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viddaloo

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Re: The Slow Transition
« Reply #250 on: December 02, 2014, 08:02:13 PM »
Cool. I'm sure Jai will be interested in using this formula.
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ghoti

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Re: The Slow Transition
« Reply #251 on: December 02, 2014, 08:13:24 PM »
Looks like for horizontal surface ignoring transmission coefficient through atmosphere.
I used to have that calculation in a fortran program that created 3D plots of irradiance on surfaces of different orientations - unfortunately long lost code (1980s were a long time ago) Figure from http://www.ehleringer.net/uploads/3/1/8/3/31835701/071.pdf page 9 of pdf
« Last Edit: December 02, 2014, 08:21:35 PM by ghoti »

ChrisReynolds

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Re: The Slow Transition
« Reply #252 on: December 02, 2014, 09:45:04 PM »
Ghoti, Viddaloo,

Yes, I am also ignoring transmission through the atmosphere. That's mainly because I don't have cloud data, and even if I did, handling that is very daunting (scattered vs direct insolation, LW and SW etc).

What I want to do is calculate the amount of open water through the spring/summer season on a per-grid-box basis day by day using NSIDC gridded concentration (which I can already process). Then weight the open water by insolation, which I may just handle as a percentage of peak insolation.

So...

On a grid box basis.

1) Calculate the open water fraction for each day.

2) Multiply that by the insolation (or percentage insolation?) for each day.

3) Sum the results per grid box and calculate a grid box area weighted average for the whole Arctic Ocean.

The resulting index should better represent the warming effect of the sun on open water. I hope it will give improved correlation with autumn surface warming. And as the process of ice loss proceeds in decades to come it should better represent the effect of larger amounts of open water under peak insolation in June and July.

Cracking this in a spreadsheet means I can now easily write a module in VBA to handle this and feed it the latitude coordinates of each grid box (and date) as I process the sea ice concentration.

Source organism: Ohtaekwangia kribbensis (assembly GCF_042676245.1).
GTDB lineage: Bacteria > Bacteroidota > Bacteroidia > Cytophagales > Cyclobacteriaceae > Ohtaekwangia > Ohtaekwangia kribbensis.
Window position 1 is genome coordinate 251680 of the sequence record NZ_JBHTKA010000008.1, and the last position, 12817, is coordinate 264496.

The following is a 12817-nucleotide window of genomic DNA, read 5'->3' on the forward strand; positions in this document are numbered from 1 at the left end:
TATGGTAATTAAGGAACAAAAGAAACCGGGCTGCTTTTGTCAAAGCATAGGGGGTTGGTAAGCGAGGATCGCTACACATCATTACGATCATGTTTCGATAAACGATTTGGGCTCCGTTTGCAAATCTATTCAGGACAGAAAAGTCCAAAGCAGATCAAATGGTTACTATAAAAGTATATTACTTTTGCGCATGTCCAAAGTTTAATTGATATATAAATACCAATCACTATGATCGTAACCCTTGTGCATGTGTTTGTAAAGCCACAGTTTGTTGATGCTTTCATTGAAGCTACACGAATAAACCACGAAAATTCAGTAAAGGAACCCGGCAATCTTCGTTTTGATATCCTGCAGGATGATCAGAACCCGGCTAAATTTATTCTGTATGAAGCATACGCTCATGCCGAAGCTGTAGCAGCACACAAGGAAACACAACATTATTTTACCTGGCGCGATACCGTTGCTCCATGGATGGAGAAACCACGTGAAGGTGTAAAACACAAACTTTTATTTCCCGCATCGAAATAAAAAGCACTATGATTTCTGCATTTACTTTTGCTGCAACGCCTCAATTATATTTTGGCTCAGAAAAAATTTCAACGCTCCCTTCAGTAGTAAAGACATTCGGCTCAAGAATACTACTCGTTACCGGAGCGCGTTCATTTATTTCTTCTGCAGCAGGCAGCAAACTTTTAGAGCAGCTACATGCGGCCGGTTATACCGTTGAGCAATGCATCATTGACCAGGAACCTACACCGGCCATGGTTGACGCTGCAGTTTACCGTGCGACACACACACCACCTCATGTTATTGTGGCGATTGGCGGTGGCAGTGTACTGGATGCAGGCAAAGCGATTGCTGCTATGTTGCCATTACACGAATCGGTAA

I'll write a blog post explaining how that equation was calculated, but the core of it is in the PDF linked to above, it's above the plot of insolation vs latitude, the function for H is explained a couple of pages prior. The trickiest part is handling the inverse cosine and tangents used to calculate H. Initially all around the poles I was getting numerical errors caused by ACOS being fed numbers greater than 1.

If anyone using Excel wants me to share the spreadsheet just ask.

jdallen

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Re: The Slow Transition
« Reply #253 on: December 03, 2014, 10:35:34 AM »
Woo Hooo!!!

With the help of a pdf of lecture notes...
http://nit.colorado.edu/atoc5560/week13.pdf

I am now able to calculate insolation (ignoring the variation in sun-earth distance and Milankovitch type cycles) for any latitude on any day of the year.  ;D 8) ;D

Here's the Excel equation.

=($O$5/PI())*(ACOS(IF(ABS(-1*TAN(DR$7)*TAN($N10))>1,SIGN(-1*TAN(AT$7)*TAN($N10)),-1*TAN(AT$7)*TAN($N10)))*SIN($N10)*SIN(AT$7)+SIN(ACOS(IF(ABS(-1*TAN(DR$7)*TAN($N10))>1,SIGN(-1*TAN(AT$7)*TAN($N10)),-1*TAN(AT$7)*TAN($N10))))*COS($N10)*COS(AT$7))

Horrible isn't it?  ;)
Nice! And Lordy!

I wonder if I can make that work with open office....

Might be worth it just to shell out to the evil empire...
Thinking about the "daunting" part - sorting in albedo and cloud scattering - seems this automated could produce a nice cell-by-cell matrix which could be mated with a similar cloud scattering algorithm.  KISS at first, not worrying about multiple cloud layers and the kind, but total insolation + angle of incidence could create some very interesting energy density maps.

Additional edit - orbital variation & Milankivitch can probably be dealt with via simply applying some constant to the base insolation calc. You'd only really need to do that once at the start and feed it in as a parameter.  That said, the variation probably will just ge lost as noise when compared to the feast of the inputs... ;)